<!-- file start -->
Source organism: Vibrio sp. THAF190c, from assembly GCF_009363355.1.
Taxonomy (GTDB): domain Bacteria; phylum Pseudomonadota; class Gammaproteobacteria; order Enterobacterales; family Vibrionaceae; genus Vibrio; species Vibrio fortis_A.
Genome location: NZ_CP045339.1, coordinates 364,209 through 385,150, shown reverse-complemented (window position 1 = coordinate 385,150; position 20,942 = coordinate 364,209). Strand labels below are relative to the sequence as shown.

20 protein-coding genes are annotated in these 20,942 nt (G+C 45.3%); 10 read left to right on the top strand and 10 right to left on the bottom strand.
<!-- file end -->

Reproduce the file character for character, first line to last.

Source organism: Vibrio sp. THAF190c, from assembly GCF_009363355.1.
Taxonomy (GTDB): domain Bacteria; phylum Pseudomonadota; class Gammaproteobacteria; order Enterobacterales; family Vibrionaceae; genus Vibrio; species Vibrio fortis_A.
Genome location: NZ_CP045339.1, coordinates 364,209 through 385,150, shown reverse-complemented (window position 1 = coordinate 385,150; position 20,942 = coordinate 364,209). Strand labels below are relative to the sequence as shown.

20 protein-coding genes are annotated in these 20,942 nt (G+C 45.3%); 10 read left to right on the top strand and 10 right to left on the bottom strand.